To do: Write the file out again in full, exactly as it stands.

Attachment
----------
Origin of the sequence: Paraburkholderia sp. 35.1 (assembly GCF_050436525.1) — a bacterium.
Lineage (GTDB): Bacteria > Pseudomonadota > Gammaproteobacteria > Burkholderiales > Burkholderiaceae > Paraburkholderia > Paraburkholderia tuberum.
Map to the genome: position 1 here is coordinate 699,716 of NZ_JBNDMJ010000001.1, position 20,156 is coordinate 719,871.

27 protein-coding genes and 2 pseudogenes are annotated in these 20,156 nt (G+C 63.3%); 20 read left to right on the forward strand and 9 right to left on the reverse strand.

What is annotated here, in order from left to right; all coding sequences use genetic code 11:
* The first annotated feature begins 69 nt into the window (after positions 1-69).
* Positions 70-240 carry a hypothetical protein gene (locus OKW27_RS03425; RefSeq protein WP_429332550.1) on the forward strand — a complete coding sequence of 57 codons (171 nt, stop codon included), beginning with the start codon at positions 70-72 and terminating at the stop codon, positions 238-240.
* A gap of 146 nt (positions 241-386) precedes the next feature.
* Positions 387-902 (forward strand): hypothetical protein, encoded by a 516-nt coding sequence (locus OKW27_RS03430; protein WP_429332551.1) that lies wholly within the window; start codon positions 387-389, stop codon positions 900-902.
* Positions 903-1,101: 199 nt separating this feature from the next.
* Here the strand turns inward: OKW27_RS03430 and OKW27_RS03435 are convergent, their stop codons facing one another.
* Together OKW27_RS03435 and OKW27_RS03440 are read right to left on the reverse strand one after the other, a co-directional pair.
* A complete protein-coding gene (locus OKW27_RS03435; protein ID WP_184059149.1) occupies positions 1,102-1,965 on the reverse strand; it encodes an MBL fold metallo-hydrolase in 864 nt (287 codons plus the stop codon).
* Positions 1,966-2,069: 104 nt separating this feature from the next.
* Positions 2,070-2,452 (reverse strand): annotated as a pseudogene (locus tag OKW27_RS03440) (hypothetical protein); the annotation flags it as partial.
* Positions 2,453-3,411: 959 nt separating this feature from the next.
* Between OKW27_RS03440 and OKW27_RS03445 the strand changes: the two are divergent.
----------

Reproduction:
Origin of the sequence: Paraburkholderia sp. 35.1 (assembly GCF_050436525.1) — a bacterium.
Lineage (GTDB): Bacteria > Pseudomonadota > Gammaproteobacteria > Burkholderiales > Burkholderiaceae > Paraburkholderia > Paraburkholderia tuberum.
Map to the genome: position 1 here is coordinate 699,716 of NZ_JBNDMJ010000001.1, position 20,156 is coordinate 719,871.

27 protein-coding genes and 2 pseudogenes are annotated in these 20,156 nt (G+C 63.3%); 20 read left to right on the forward strand and 9 right to left on the reverse strand.

What is annotated here, in order from left to right; all coding sequences use genetic code 11:
* The first annotated feature begins 69 nt into the window (after positions 1-69).
* Positions 70-240 carry a hypothetical protein gene (locus OKW27_RS03425; RefSeq protein WP_429332550.1) on the forward strand — a complete coding sequence of 57 codons (171 nt, stop codon included), beginning with the start codon at positions 70-72 and terminating at the stop codon, positions 238-240.
* A gap of 146 nt (positions 241-386) precedes the next feature.
* Positions 387-902 (forward strand): hypothetical protein, encoded by a 516-nt coding sequence (locus OKW27_RS03430; protein WP_429332551.1) that lies wholly within the window; start codon positions 387-389, stop codon positions 900-902.
* Positions 903-1,101: 199 nt separating this feature from the next.
* Here the strand turns inward: OKW27_RS03430 and OKW27_RS03435 are convergent, their stop codons facing one another.
* Together OKW27_RS03435 and OKW27_RS03440 are read right to left on the reverse strand one after the other, a co-directional pair.
* A complete protein-coding gene (locus OKW27_RS03435; protein ID WP_184059149.1) occupies positions 1,102-1,965 on the reverse strand; it encodes an MBL fold metallo-hydrolase in 864 nt (287 codons plus the stop codon).
* Positions 1,966-2,069: 104 nt separating this feature from the next.
* Positions 2,070-2,452 (reverse strand): annotated as a pseudogene (locus tag OKW27_RS03440) (hypothetical protein); the annotation flags it as partial.
* Positions 2,453-3,411: 959 nt separating this feature from the next.
* Between OKW27_RS03440 and OKW27_RS03445 the strand changes: the two are divergent.